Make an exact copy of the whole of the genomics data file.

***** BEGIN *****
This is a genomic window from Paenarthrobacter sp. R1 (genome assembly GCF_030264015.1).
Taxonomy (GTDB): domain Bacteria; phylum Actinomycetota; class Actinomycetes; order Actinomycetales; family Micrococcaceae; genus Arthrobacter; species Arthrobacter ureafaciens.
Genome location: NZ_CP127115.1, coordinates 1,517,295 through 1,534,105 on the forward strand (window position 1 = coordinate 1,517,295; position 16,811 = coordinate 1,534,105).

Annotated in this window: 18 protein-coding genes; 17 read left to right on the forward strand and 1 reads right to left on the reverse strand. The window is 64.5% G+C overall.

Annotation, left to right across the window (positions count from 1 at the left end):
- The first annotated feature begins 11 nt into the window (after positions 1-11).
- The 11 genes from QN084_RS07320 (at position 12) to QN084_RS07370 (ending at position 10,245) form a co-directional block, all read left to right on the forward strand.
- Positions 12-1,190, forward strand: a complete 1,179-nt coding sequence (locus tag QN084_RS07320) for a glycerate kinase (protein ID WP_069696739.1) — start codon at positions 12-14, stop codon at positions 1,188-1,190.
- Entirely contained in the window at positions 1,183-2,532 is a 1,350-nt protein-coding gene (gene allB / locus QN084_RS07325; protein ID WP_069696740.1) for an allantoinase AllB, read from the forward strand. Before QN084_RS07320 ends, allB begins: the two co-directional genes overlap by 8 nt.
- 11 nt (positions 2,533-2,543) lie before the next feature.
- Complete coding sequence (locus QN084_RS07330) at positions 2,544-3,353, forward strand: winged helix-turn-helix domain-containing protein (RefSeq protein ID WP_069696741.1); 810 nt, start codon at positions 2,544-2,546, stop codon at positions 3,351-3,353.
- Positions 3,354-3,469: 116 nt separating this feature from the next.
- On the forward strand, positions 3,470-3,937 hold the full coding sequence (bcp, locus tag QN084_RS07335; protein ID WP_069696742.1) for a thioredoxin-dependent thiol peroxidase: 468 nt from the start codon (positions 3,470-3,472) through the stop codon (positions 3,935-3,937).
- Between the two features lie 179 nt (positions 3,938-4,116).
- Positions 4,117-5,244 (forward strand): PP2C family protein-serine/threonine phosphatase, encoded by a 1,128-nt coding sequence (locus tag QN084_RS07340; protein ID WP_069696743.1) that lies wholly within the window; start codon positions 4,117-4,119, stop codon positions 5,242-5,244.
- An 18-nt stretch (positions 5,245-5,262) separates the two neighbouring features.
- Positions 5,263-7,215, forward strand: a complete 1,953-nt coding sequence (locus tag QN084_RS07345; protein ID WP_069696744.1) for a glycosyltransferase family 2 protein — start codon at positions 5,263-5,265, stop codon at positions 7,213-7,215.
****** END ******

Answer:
This is a genomic window from Paenarthrobacter sp. R1 (genome assembly GCF_030264015.1).
Taxonomy (GTDB): domain Bacteria; phylum Actinomycetota; class Actinomycetes; order Actinomycetales; family Micrococcaceae; genus Arthrobacter; species Arthrobacter ureafaciens.
Genome location: NZ_CP127115.1, coordinates 1,517,295 through 1,534,105 on the forward strand (window position 1 = coordinate 1,517,295; position 16,811 = coordinate 1,534,105).

Annotated in this window: 18 protein-coding genes; 17 read left to right on the forward strand and 1 reads right to left on the reverse strand. The window is 64.5% G+C overall.

Annotation, left to right across the window (positions count from 1 at the left end):
- The first annotated feature begins 11 nt into the window (after positions 1-11).
- The 11 genes from QN084_RS07320 (at position 12) to QN084_RS07370 (ending at position 10,245) form a co-directional block, all read left to right on the forward strand.
- Positions 12-1,190, forward strand: a complete 1,179-nt coding sequence (locus tag QN084_RS07320) for a glycerate kinase (protein ID WP_069696739.1) — start codon at positions 12-14, stop codon at positions 1,188-1,190.
- Entirely contained in the window at positions 1,183-2,532 is a 1,350-nt protein-coding gene (gene allB / locus QN084_RS07325; protein ID WP_069696740.1) for an allantoinase AllB, read from the forward strand. Before QN084_RS07320 ends, allB begins: the two co-directional genes overlap by 8 nt.
- 11 nt (positions 2,533-2,543) lie before the next feature.
- Complete coding sequence (locus QN084_RS07330) at positions 2,544-3,353, forward strand: winged helix-turn-helix domain-containing protein (RefSeq protein ID WP_069696741.1); 810 nt, start codon at positions 2,544-2,546, stop codon at positions 3,351-3,353.
- Positions 3,354-3,469: 116 nt separating this feature from the next.
- On the forward strand, positions 3,470-3,937 hold the full coding sequence (bcp, locus tag QN084_RS07335; protein ID WP_069696742.1) for a thioredoxin-dependent thiol peroxidase: 468 nt from the start codon (positions 3,470-3,472) through the stop codon (positions 3,935-3,937).
- Between the two features lie 179 nt (positions 3,938-4,116).
- Positions 4,117-5,244 (forward strand): PP2C family protein-serine/threonine phosphatase, encoded by a 1,128-nt coding sequence (locus tag QN084_RS07340; protein ID WP_069696743.1) that lies wholly within the window; start codon positions 4,117-4,119, stop codon positions 5,242-5,244.
- An 18-nt stretch (positions 5,245-5,262) separates the two neighbouring features.
- Positions 5,263-7,215, forward strand: a complete 1,953-nt coding sequence (locus tag QN084_RS07345; protein ID WP_069696744.1) for a glycosyltransferase family 2 protein — start codon at positions 5,263-5,265, stop codon at positions 7,213-7,215.